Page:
The current valuation model for practices I believe is creating a bubble, due to the "Goodwill" factor. The seller obviously wants to cash in on the goodwill of a practice he put his heart and soul into for decades. But goodwill is an intangible asset and it's really quite subjective to actually place an objective valuation on. Frankly stated, the goodwill asset of a practice is the Seller him/herself. It's the character, skill, and personality of the old doctor that patients grew to trust. It's quite strange to put a price point on that, and expect it to hold the same value to the young buying doctor who may have a completely different skill set and personality. Thus unless, the buyer and seller have the same practice philosophy, the goodwill of a practice only has real value if the right seller and buyer match. And if a naive buyer straight out of school; who doesn't understand the nature of dental practices with all its intangible variables; and is only looking at the production numbers for the past 3 years; takes out a 300k loan to purchase a practice he can't handle... Not only did the young doctor just effectively double his/her already ridiculous student loans, he/she is going to fail at providing the type of care the patients trusted in the original doctor, and the seller is going to go to his grave with alot of regrets. There needs to be a change.

There are two major parties comprising dentists currently (baby boomers & millenials). The current state of dentistry is in a flux right now. 60% of all practicing dentists are babyboomers. 2009 made it much more difficult for these guys to call it quits. Not only did retirement become out of reach, alot of these guys have the mentality that they will work until they drop dead with an explorer in their right hand and a hand-mirror in their left. They don't know anything else. And the stunning reality is, the high suicide rate associated with dentists is actually after they retire. These guys are used to talking to patients everyday, when they don't have that social interaction, they decide to end it all. The babyboomer gen I feel are sort of holding dentistry back. They are not tech savy, and getting these guys to upgrade to digital is a big deal. The millenial gen dentists are very different. First off we may see 50% of the profession be women in addition to a much more diverse demographic - ethnically, religiously, lifestyle, etc... This group is very tech savy, is big on efficiency, more DIY, and has a healthy distrust of pretty much everything. The way millenial dentists will transact when it comes to selling their practices in the future will be entirely online. And they will do it Peer-2-Peer. This means no independent middleman. 3rd parties will not have as much influence as they do now in the practice transition, as doctors will be able to network more effectively online to find the right seller-buyer match, with the broker more as an arbiter. I liken it to the Redfin model. Redfin pays its agents with an annual salary, rather than commissions, and ties bonuses to customer reviews of their performance. This is how brokers should be structured. All someone needs to do is build the right web platform. Right now the search fxn for practicing listings, leaseholds, partnerships, associateships, etc... is pretty pathetic. Simple online ad boards, broker listings in your spam box, forums, local dental newsletters, word of mouth. This model is pretty ripe for disruption. If it's not me, a dentist who knows how to code will create a type of facebook/craigslist type of platform with added tools such as khan academy type videos on practice management, contracts, escrow, listing of local vendors, etc... on a highly visual dynamic platform. Just anything, to help new graduates make better decisions and get their careers started off much easier than it was for us. ---------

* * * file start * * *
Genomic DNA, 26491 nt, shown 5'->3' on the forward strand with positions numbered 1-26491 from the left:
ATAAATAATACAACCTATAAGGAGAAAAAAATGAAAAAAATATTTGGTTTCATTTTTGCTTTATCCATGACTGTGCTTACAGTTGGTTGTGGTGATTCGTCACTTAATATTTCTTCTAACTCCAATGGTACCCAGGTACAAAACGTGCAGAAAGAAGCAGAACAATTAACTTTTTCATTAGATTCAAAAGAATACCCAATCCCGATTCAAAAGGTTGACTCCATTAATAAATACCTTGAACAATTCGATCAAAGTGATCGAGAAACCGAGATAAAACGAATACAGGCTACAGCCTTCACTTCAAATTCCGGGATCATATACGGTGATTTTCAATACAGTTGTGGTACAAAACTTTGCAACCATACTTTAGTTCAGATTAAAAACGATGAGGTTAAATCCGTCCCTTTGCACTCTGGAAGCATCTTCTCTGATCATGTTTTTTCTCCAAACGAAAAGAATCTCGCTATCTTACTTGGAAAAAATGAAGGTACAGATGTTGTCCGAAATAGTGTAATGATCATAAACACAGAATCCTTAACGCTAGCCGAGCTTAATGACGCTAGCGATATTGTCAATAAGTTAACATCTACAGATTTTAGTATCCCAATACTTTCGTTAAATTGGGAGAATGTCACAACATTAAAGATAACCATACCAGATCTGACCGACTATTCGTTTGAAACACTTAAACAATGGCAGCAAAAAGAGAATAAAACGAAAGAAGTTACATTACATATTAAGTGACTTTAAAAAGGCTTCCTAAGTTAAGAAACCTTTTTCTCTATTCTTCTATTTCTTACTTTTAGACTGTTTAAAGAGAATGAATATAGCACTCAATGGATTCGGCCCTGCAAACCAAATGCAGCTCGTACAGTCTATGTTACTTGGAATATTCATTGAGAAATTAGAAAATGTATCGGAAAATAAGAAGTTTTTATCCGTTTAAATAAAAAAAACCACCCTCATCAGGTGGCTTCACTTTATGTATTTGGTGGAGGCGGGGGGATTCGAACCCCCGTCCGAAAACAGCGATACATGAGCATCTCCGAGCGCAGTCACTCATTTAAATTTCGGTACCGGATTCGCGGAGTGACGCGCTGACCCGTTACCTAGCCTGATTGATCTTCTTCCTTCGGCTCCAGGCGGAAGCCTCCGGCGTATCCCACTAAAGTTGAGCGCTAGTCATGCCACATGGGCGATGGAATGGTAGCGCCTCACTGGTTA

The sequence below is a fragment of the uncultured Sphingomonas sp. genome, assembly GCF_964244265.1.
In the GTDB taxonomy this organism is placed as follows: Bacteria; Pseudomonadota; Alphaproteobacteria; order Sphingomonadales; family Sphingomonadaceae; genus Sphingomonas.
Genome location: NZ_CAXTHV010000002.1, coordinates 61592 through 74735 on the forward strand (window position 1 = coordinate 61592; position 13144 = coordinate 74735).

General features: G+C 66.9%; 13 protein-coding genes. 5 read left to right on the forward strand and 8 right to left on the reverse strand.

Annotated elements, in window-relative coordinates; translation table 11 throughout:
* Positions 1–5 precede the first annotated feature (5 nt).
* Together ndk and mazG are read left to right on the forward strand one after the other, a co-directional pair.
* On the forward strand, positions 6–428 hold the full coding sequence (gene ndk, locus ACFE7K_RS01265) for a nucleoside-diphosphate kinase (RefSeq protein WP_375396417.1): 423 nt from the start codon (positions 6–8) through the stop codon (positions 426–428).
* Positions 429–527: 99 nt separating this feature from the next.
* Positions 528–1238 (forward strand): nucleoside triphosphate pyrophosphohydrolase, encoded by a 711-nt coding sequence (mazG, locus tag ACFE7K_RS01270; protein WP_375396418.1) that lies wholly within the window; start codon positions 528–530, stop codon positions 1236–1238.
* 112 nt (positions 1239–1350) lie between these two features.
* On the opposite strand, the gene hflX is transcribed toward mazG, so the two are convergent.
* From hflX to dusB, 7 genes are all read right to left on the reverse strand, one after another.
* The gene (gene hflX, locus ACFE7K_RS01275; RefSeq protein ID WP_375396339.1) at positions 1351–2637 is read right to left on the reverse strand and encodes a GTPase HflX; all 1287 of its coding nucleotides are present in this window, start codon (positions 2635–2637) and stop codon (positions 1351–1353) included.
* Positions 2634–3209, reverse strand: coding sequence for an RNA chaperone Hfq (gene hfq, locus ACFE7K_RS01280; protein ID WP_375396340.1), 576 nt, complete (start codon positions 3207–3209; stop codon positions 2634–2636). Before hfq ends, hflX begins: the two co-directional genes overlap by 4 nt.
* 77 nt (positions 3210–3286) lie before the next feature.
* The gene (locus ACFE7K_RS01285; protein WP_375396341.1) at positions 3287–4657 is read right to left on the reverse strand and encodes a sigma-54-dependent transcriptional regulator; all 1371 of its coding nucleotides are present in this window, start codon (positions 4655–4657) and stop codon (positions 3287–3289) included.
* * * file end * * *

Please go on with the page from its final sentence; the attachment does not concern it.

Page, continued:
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Greg_Jones

Dental Practice Acquisition Expert
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Good thoughts and comments...

There are a lot of shady dental brokers out there that are aggressive and pushy. It is unfortunate when these people get a listing that a buyer really wants and you have to deal with them and depend on their guidance. We try and get in front and students in Florida to start giving them some basic knowledge but we feel they don't take it all in as they have other things to worry about like passing the boards. Anytime you get a bad feeling about the broker I advise that you get another broker involved to help with due diligence. I've seen brokers inflate their evaluation to make an extra buck, no doubt about it. In short, you have to use your best judgement or use a broker that has a good reputation to either represent you or broker a practice through. If anyone on here is buying a practice, I know the "good guys" throughout the United States that can help you with your acquisition.

When we value practices the main overview is: the lower the risk for a buyer, the higher the price. This all translates along side with goodwill; for instance a seller with a practice of 5 years isn't going to be as valuable as a seller with a practice of 25 years. You guys and gals have to make sure that you and the seller has somewhat compatible personalities and philosophies otherwise as mentioned it can be a recipe for disaster.

They keep telling everyone that the baby boomers will have an effect on practice values as it will create a buyers market with more sellers than buyers. I think this theory could be true in rural areas and less desirable places to live but shouldn't take effect in a state like Florida as we always have a heap of buyers and people that want to be here. Time will tell...Dental brokers will always be around as there is with residential real estate agents. With the internet, we may see more for sale by owners but in reality it wont matter as these deal rarely get done. I see it happen all the time where these deals fall apart on issues that shouldn't be an issue. I was speaking to a buyer who had a deal fall through due to not being able to obtain a lease because the owner of the practice and building didn't think he sell the building fully occupied. I was just like WHAT!? This actually makes his building more valuable for an investor to come in and buy it if so be it. Little things like this kill a deal all the time and doctors just dont know any better as this isn't what you do for a living. There are already FSBO websites like DDS Match and Dental Practice MLS. I'm not worried! Haha. Lastly, sellers are so weary about confidentiality and it makes it harder when trying to put it up on these websites by yourself.